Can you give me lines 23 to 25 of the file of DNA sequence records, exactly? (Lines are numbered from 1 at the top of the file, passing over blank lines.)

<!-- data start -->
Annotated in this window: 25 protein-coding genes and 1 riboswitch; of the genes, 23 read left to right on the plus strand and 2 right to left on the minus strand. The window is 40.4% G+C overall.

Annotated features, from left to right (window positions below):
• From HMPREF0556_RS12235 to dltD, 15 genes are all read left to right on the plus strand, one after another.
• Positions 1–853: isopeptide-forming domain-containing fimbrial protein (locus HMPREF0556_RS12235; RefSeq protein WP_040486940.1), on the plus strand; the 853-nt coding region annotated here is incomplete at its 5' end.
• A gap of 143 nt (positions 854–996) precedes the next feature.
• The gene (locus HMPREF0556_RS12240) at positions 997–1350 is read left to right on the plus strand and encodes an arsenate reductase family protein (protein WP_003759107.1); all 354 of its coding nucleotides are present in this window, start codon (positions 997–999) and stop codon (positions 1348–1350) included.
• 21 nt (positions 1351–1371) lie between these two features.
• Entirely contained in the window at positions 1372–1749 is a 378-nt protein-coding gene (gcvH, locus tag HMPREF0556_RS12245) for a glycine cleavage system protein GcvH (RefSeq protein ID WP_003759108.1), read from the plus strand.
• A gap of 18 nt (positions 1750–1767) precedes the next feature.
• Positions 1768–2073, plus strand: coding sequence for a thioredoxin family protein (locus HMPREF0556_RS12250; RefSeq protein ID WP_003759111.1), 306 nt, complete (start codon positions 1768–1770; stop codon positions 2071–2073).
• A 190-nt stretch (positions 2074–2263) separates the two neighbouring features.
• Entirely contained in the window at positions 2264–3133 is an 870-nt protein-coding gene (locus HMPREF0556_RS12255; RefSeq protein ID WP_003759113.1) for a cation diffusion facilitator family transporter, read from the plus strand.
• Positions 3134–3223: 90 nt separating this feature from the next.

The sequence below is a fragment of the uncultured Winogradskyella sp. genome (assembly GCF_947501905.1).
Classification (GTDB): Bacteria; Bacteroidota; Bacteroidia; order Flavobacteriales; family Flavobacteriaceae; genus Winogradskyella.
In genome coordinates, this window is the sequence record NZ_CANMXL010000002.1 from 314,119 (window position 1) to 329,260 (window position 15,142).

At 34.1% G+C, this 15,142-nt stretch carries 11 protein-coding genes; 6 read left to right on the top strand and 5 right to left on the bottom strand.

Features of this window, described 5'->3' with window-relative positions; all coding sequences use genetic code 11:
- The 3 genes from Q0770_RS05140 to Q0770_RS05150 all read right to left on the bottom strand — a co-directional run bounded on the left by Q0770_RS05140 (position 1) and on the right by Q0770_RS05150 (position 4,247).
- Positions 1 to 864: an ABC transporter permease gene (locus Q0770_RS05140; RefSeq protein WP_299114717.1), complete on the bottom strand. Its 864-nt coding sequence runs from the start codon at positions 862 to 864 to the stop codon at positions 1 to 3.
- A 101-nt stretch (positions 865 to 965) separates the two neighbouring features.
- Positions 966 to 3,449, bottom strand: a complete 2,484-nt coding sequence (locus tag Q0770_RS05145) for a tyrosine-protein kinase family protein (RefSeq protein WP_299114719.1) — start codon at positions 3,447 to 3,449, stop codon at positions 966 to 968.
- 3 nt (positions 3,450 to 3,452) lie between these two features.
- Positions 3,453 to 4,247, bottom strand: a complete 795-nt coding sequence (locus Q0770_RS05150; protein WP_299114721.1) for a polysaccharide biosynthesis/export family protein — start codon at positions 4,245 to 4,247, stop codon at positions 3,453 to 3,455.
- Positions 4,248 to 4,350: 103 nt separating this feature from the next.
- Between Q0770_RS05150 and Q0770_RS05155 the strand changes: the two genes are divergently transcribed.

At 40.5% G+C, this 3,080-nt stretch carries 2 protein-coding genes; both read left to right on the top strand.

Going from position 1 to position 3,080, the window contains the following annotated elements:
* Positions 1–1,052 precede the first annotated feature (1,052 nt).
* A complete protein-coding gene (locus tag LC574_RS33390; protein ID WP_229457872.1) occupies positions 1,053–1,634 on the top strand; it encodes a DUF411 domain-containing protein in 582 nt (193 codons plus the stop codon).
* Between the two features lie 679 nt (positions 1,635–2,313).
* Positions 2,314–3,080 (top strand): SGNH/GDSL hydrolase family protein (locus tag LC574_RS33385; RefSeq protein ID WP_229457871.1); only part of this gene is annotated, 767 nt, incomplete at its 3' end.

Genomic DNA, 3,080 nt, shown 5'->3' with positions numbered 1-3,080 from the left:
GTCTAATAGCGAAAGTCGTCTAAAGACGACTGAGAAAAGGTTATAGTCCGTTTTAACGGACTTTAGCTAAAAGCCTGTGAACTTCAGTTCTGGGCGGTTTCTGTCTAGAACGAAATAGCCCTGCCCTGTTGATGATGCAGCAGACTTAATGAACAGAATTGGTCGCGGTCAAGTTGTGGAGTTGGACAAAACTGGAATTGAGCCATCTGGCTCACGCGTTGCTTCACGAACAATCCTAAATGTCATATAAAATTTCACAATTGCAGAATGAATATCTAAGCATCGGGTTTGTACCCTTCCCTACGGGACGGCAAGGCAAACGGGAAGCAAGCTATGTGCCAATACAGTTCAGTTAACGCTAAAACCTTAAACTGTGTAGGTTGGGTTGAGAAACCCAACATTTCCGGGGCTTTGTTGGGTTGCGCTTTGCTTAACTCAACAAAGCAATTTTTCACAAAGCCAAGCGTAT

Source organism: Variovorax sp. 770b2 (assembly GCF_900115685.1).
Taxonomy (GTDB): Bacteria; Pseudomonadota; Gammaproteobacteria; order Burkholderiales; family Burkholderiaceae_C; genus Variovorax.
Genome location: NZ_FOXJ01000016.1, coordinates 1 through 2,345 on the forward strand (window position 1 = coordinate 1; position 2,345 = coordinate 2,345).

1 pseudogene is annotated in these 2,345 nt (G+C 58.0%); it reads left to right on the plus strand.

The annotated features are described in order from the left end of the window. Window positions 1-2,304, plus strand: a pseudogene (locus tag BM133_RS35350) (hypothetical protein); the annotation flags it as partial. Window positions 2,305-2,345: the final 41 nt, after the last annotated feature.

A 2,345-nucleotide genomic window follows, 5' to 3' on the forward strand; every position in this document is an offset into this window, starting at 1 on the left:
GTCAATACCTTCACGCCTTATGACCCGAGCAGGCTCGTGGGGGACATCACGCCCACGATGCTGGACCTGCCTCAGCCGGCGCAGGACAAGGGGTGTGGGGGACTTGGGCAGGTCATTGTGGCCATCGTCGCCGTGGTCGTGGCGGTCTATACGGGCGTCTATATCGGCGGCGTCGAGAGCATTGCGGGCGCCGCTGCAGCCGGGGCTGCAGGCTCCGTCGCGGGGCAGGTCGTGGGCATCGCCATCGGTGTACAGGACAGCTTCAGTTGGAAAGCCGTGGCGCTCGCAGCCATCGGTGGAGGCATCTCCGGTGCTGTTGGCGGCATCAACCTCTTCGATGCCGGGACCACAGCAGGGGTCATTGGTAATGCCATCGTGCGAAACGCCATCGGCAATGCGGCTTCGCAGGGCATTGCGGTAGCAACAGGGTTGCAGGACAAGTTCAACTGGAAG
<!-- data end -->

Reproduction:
- 3 nt (positions 3,450 to 3,452) lie between these two features.
- Positions 3,453 to 4,247, bottom strand: a complete 795-nt coding sequence (locus Q0770_RS05150; protein WP_299114721.1) for a polysaccharide biosynthesis/export family protein — start codon at positions 4,245 to 4,247, stop codon at positions 3,453 to 3,455.
- Positions 4,248 to 4,350: 103 nt separating this feature from the next.